Heart of darkness: “Are you a writer?” Shawn Steele asks a Davis College Republican, identifiable by his bright blue “Best Party on Campus” T-shirt. Moments before his debate on “racial privacy,” Steele reaches into a folder, pulls out a copy of Liberty’s Flame (“Bringing Conservative ideas and values to the University of California, Davis”) and attempts to recruit a future right-thinking journalist.
It’s been two months since Steele stepped down from his post as chairman of the California Republican Party, but his level of fervor appears undiminished. He and Democratic Party adviser Bob Mulholland began the day debating race on a San Diego radio station, and now they’re back in Sacramento, doing it again for a campus audience.
The debate over CRENO (Classification by Race, Ethnicity and National Origin)—legislation that would prevent the collection of such information by universities and other institutions—is predictably feverish. Mulholland insists such data is necessary in order to have a paper trail in case of recurring abuses. He claims that Steele is separating race from other affirmative-action groups both formal (women, gays) and informal (veterans, wealthy alumni “legacy” admissions, sports scholars) in order to “throw red meat” to the right-most wing of the Republican Party.
Steele, on the other hand, insists society is already sufficiently colorblind to render such precautions unnecessary. Steele waxes satirical about reparations (blaming Mulholland’s English ancestors for mistreatment of his own Irish ancestors during the potato famine), and he repeatedly condemns the “darker side” of our nature that encourages folks to “stay in the tribe” instead of assimilating. “Do we really want a society,” Steele asks, “where we have a Big Brother that says, ‘This particular group of left-handed Somalians, they really have been mistreated for a very long time, and we’re going to change things. Yeah, we have to screw the Jews. Yeah, Asians, to hell with them; they’re just too smart anyhow. We’re gonna screw that community to help this community.’ Is that the kind of society we want, or do we want a society that aspires for our higher nature?”
After the debate, the blue-shirted young Republicans gather admiringly around Steele. As the conversation turns to hate-crime legislation, a heavy-set young man in a white T-shirt and military haircut complains that the law treats gays as though their lives were more valuable. Encouraged by nods of approval, he becomes more animated. “Hey, my life is worth more than a gay person’s,” he laughs. “That’s my opinion!”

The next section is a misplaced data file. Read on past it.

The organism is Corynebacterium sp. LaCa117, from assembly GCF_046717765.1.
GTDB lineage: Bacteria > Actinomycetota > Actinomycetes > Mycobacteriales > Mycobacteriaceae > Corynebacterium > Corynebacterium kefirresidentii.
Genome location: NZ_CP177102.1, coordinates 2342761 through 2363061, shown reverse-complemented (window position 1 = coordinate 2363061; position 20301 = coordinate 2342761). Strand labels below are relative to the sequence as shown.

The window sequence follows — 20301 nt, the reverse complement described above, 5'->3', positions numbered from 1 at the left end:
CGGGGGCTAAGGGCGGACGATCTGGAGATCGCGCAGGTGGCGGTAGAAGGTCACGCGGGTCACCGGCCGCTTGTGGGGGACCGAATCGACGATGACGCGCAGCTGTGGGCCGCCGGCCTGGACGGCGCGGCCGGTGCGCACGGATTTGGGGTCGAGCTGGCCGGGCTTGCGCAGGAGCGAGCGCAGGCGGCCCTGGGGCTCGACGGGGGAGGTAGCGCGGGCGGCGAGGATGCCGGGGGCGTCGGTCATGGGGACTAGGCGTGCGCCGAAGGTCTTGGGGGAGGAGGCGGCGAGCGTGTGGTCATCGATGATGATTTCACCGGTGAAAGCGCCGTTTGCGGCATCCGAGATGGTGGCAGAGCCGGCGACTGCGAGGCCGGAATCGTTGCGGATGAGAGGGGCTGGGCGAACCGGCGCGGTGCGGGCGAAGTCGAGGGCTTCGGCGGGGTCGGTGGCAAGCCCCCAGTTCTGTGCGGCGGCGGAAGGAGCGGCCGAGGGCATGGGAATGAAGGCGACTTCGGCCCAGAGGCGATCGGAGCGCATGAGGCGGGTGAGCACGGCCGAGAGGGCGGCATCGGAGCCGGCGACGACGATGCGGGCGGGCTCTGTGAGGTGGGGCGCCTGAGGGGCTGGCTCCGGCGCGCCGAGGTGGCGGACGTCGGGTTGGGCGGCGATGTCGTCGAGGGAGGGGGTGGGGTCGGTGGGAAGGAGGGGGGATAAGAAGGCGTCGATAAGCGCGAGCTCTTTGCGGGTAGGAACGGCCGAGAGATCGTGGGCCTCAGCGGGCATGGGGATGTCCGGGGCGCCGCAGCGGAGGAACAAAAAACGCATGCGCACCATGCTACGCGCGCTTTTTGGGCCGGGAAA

Now, now, clucks Steele, turning away and redirecting the conversation to safer harbors. The young man looks perplexed but stays the course, continuing to hover at Steele’s right-hand side. Eventually he finds his way back into the conversation, and it isn’t long before Steele turns to him and asks, “Are you a writer?”
Roseville’s Downtown Tuesday Nights: Bites still has fond memories of small-town Community Days, where drunken volunteer firemen would parade down the street while a no-less-inebriated Richie & the Jive-Bombers performed impossibly rudimentary versions of “Taking Care of Business.” Such childhood images were revived—but ultimately contorted—by Roseville’s Downtown Tuesday Nights, which, in addition to all the usual fare (local bands, face painting, concessions and clowns), is promising an official document-shredding area. “Bring those confidential and personal documents to have them safely destroyed,” enthuses publicist Troy Reierson. It’s good to see that covering up corporate malfeasance officially has been added to the roster of old-fashioned community values.
Taking care of business: As Capitol insiders know, lawmakers are doing everything they can to end the budget crisis. Sort of. Concerned assemblymembers held a rare Friday session May 23 to, well, pad their paychecks. By avoiding a four-day break, members earned $125 per-diem payments for each day of the three-day weekend. The session, however, wasn’t wasted. Democrat Ed Chavez got approval for his bill to make boxers have their heads examined—literally—whenever they’re knocked out. And Republican Tony Strickland won passage of a groundbreaking bill to require any applicant who wants to open gambling establishments to be “a person of good character, honesty and integrity.” Finally!